Radiation's Collateral Damage

Ionizing radiation can do scary things to a cell's nucleus, shuffling or deleting large chunks of DNA in ways that can turn cells cancerous. Radiation that misses the nucleus and hits only the cell's cytoplasm, however, has seemed harmless. But a study in tomorrow's Proceedings of the National Academy of Sciences suggests ionizing radiation can stir up chemical changes in cytoplasm that lead to DNA damage.

For most people, the risk of absorbing excess ionizing radiation comes mainly through breathing radon, a gas released by uranium and thorium in soils. It may cause up to 21,600 cases of lung cancer each year in the United States. For decades, experts thought the alpha particles released by radon didn't affect the cell's cytoplasm. Then, in the early 1990s, scientists noticed that when they blasted cells with alpha particles, mutations cropped up even in cells that had not been directly hit. Called the "bystander effect," the findings led to speculation that the radiation was creating some agent in the cytoplasm--an unidentified chemical--that then damaged nuclear DNA.

Now scientists have homed in on what seems to be happening. Columbia University's Tom Hei and collaborators dyed hybrid human-hamster cells so they could see the nuclei, then sent a microbeam of alpha particles only to the cell's cytoplasm. Tests showed that the DNA of the cells was damaged, but that the mutations were smaller than would be expected with a nuclear hit--resembling spontaneous mutations. Hei's group suspected that the radiation creates reactive oxygen species that somehow damage DNA. And indeed, adding a solvent to the cells that scarfed up oxygen prevented the mutations.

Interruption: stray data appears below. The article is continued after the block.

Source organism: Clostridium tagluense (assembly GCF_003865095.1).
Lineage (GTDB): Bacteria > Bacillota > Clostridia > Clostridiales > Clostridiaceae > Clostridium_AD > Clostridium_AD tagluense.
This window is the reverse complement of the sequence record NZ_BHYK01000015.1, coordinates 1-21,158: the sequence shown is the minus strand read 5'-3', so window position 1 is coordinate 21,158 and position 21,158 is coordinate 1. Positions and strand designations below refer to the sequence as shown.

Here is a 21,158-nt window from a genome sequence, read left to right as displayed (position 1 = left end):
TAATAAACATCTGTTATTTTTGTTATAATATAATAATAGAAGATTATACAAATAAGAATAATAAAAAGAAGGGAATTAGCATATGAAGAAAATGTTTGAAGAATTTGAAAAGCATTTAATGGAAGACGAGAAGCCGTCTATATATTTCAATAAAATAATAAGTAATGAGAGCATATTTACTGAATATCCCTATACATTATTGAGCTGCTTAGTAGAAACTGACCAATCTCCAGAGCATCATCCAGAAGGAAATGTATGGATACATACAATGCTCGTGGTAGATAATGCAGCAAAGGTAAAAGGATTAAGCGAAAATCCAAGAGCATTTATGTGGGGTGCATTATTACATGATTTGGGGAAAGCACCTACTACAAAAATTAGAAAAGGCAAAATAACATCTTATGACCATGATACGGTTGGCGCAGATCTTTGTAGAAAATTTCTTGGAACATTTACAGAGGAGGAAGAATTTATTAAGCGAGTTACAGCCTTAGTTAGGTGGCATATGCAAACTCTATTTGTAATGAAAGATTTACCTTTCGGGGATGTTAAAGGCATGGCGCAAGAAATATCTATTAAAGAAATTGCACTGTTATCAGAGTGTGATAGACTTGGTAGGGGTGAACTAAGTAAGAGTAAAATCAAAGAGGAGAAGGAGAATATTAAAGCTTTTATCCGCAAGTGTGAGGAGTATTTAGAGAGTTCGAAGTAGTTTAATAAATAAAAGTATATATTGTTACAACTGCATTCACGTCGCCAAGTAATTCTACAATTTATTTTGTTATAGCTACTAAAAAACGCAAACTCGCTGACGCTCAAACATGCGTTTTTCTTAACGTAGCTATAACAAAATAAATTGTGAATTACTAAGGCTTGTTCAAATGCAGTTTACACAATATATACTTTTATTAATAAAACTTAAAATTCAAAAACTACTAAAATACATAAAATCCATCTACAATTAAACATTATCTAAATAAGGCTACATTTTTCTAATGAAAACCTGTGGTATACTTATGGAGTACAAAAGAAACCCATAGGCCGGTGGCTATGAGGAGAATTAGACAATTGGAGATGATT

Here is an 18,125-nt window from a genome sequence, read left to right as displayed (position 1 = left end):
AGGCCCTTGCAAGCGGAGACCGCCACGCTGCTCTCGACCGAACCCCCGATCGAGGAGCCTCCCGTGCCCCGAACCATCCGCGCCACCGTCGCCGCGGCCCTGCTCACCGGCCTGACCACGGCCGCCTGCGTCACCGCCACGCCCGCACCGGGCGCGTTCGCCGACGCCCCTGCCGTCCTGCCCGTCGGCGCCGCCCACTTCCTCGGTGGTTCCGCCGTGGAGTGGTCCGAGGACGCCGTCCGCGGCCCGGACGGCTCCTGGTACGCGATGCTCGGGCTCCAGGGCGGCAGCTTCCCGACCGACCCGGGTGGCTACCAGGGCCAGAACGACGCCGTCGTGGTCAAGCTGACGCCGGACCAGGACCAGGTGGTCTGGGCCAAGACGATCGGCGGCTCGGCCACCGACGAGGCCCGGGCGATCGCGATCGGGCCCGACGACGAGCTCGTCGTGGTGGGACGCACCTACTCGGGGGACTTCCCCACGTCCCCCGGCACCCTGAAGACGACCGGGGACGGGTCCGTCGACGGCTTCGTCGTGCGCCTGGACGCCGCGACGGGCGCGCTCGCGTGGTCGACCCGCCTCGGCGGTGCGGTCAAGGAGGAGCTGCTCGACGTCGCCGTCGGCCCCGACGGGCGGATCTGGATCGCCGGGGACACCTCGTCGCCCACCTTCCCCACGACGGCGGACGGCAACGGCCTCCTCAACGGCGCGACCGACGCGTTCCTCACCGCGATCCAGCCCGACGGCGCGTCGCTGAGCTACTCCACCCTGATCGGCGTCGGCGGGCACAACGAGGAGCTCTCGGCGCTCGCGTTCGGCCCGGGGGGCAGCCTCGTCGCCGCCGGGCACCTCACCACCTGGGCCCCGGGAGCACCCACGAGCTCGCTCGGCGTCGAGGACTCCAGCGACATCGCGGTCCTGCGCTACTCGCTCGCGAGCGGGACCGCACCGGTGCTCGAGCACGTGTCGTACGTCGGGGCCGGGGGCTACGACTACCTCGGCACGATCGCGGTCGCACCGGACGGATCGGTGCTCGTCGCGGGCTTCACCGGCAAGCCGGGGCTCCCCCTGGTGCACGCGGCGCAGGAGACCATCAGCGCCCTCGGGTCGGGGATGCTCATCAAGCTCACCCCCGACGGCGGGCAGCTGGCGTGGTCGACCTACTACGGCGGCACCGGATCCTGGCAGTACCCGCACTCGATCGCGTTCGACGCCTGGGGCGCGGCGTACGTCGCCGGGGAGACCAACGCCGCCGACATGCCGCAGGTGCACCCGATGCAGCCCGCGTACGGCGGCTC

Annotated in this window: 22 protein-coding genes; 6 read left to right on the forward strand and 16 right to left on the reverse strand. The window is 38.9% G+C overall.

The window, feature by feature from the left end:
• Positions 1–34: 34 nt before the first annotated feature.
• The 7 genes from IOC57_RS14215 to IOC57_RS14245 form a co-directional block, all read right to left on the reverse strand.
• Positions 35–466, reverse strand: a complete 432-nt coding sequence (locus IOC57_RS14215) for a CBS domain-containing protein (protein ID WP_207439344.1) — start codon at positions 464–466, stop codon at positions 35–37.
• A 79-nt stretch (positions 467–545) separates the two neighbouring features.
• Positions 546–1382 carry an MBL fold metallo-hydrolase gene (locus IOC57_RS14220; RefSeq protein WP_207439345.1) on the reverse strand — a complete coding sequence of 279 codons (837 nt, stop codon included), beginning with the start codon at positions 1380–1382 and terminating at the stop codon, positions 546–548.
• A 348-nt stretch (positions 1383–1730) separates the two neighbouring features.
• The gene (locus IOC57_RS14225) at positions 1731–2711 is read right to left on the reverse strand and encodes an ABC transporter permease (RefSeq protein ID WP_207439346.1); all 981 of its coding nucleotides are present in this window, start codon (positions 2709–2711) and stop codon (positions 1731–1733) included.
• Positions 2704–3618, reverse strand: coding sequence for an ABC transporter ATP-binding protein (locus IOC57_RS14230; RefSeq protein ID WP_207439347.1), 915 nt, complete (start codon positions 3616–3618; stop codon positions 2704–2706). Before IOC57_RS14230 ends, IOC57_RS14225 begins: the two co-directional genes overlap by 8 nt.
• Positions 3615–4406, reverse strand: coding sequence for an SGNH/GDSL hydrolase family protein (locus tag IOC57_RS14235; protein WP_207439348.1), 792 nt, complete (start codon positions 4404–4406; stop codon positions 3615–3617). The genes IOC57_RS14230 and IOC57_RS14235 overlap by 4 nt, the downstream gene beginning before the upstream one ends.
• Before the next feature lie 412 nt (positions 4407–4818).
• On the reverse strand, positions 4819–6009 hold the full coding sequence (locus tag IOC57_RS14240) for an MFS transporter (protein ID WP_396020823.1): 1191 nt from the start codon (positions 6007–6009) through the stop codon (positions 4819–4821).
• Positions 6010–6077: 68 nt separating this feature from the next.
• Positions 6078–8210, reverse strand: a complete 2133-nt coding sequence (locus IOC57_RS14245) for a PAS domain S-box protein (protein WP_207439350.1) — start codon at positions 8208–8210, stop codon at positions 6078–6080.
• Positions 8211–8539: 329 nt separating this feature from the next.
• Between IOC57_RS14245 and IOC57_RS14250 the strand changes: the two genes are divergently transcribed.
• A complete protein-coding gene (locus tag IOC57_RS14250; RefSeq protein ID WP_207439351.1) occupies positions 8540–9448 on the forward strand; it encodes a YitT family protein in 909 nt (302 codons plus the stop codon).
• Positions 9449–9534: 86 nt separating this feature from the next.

This kind of injury might be more dangerous than direct nuclear damage because a higher fraction of cells survive, so more cells could eventually turn cancerous, Hei says. But the results don't necessarily mean that radon is any more dangerous than previously estimated. That's because the risk level is set using studies of cancer rates among people exposed to radon--not cellular studies.

"It's an interesting paper. Thought-provoking," muses Helen Evans, a radiation biologist at Case Western Reserve University in Cleveland, Ohio. But she's baffled by how free radicals--which have very short lifetimes and travel short distances--could reach the nucleus of even adjacent cells in time to inflict DNA damage.